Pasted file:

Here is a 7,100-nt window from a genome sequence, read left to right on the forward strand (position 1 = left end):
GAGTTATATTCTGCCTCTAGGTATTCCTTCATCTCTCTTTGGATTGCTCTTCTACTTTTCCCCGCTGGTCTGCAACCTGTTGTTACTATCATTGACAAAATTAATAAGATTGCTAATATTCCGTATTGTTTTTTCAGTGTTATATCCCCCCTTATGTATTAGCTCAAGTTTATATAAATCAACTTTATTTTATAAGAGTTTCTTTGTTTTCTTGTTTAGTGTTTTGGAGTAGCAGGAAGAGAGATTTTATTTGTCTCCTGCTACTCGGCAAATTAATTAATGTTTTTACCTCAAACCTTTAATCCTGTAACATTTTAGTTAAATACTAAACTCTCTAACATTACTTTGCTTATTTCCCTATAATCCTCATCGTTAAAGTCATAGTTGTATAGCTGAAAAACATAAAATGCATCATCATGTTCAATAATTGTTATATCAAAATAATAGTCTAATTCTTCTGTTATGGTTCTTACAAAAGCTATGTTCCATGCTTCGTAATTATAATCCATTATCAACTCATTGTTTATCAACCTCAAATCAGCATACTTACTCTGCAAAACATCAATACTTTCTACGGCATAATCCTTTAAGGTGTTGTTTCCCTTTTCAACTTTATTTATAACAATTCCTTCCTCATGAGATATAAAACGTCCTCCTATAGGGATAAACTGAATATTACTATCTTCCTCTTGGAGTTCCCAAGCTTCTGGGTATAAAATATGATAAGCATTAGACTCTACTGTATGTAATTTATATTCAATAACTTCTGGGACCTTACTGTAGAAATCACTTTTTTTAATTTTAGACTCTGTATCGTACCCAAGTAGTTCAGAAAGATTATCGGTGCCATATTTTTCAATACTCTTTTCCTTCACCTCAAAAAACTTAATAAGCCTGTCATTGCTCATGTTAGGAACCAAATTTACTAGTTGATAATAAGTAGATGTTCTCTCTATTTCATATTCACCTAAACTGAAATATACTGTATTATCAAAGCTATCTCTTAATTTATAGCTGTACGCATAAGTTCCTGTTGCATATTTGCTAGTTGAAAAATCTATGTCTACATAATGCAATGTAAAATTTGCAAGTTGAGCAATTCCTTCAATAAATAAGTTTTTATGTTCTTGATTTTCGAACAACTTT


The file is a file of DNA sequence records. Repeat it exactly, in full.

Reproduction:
Here is a 7,100-nt window from a genome sequence, read left to right on the forward strand (position 1 = left end):
GAGTTATATTCTGCCTCTAGGTATTCCTTCATCTCTCTTTGGATTGCTCTTCTACTTTTCCCCGCTGGTCTGCAACCTGTTGTTACTATCATTGACAAAATTAATAAGATTGCTAATATTCCGTATTGTTTTTTCAGTGTTATATCCCCCCTTATGTATTAGCTCAAGTTTATATAAATCAACTTTATTTTATAAGAGTTTCTTTGTTTTCTTGTTTAGTGTTTTGGAGTAGCAGGAAGAGAGATTTTATTTGTCTCCTGCTACTCGGCAAATTAATTAATGTTTTTACCTCAAACCTTTAATCCTGTAACATTTTAGTTAAATACTAAACTCTCTAACATTACTTTGCTTATTTCCCTATAATCCTCATCGTTAAAGTCATAGTTGTATAGCTGAAAAACATAAAATGCATCATCATGTTCAATAATTGTTATATCAAAATAATAGTCTAATTCTTCTGTTATGGTTCTTACAAAAGCTATGTTCCATGCTTCGTAATTATAATCCATTATCAACTCATTGTTTATCAACCTCAAATCAGCATACTTACTCTGCAAAACATCAATACTTTCTACGGCATAATCCTTTAAGGTGTTGTTTCCCTTTTCAACTTTATTTATAACAATTCCTTCCTCATGAGATATAAAACGTCCTCCTATAGGGATAAACTGAATATTACTATCTTCCTCTTGGAGTTCCCAAGCTTCTGGGTATAAAATATGATAAGCATTAGACTCTACTGTATGTAATTTATATTCAATAACTTCTGGGACCTTACTGTAGAAATCACTTTTTTTAATTTTAGACTCTGTATCGTACCCAAGTAGTTCAGAAAGATTATCGGTGCCATATTTTTCAATACTCTTTTCCTTCACCTCAAAAAACTTAATAAGCCTGTCATTGCTCATGTTAGGAACCAAATTTACTAGTTGATAATAAGTAGATGTTCTCTCTATTTCATATTCACCTAAACTGAAATATACTGTATTATCAAAGCTATCTCTTAATTTATAGCTGTACGCATAAGTTCCTGTTGCATATTTGCTAGTTGAAAAATCTATGTCTACATAATGCAATGTAAAATTTGCAAGTTGAGCAATTCCTTCAATAAATAAGTTTTTATGTTCTTGATTTTCGAACAACTTT